Eliminate fallible human drivers and robotic cars could safely tailgate their brethren, thus reducing traffic congestion by upping the density of vehicles per mile by an order of magnitude.
Or instead of wasting time with traffic lights, robo-vehicles could zip through gaps in the opposing traffic instead of waiting for lights to change.
Robotic pioneers, like Stanford professor Sebastian Thrun, note that robotic vehicles could turn commutes into productive time. Imagine sitting back and catching up on work or relaxing while en route to a destination.
And robotic chauffeurs would be a godsend for anyone who can't drive, from geriatric grandparents to schoolchildren. Parents will trust robo-cars to take grade-schoolers to soccer practice and will sleep soundly knowing that their intoxicated teenagers are safe in the back seat while the family car drives them home.
As a forecaster, I am certain the foregoing examples will seem quaintly wrong in a few decades for the simple reason that a shift as profound as removing drivers from cars will change vastly more than the way we move around. The rise of robotic vehicles is as profound a change as the arrival of the horseless carriage 100 years ago and the impact on global society today is no less unpredictable.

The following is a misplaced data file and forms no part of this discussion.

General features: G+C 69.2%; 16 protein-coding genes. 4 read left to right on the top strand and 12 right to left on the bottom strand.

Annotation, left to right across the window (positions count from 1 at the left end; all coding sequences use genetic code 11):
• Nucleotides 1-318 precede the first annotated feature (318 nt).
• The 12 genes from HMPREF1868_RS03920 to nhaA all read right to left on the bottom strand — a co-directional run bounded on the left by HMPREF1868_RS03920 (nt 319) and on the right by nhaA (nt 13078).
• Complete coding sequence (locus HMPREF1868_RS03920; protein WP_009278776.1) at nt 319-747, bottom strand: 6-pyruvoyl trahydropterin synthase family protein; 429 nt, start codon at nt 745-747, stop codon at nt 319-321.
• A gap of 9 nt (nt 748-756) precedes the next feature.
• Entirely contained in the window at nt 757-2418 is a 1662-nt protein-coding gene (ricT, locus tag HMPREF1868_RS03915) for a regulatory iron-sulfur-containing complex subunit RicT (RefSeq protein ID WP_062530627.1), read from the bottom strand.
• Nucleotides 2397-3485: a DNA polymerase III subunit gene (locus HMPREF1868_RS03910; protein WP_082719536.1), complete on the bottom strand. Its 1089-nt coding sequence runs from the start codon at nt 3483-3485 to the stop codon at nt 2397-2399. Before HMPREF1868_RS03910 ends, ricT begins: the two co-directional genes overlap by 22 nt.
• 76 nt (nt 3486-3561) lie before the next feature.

Consider an urban fixture so ubiquitous that we never notice it unless it is missing -- the parking space. When people drive cars, parking lots must be close to the buildings they serve. But in a world of robot chauffeurs, Thrun notes that parking lots can be anywhere, because your car can drop you off and then drive off and go wait with its brethren a few miles away.
Imagine a shopping district free of curbside parking. How will planners redesign the space formerly taken up by parking lots? Perhaps we will dramatically reduce the need for lot space because robo-cars can pack themselves in more tightly, or more dramatically, in a world of robotic cars, fewer people will own cars at all, relying instead on fleets of shared vehicles.
With all the space we will save, I hope we'll reserve some of it as a refuge for a few old-fashioned 2007-era jalopies we can still drive all by ourselves, a welcome memory of a time when in our folly we thought we could be trusted with several thousand pounds of fuel-injected steel.
Paul Saffo is a technology forecaster based in Silicon Valley. You can read more of his essays at www.saffo.com.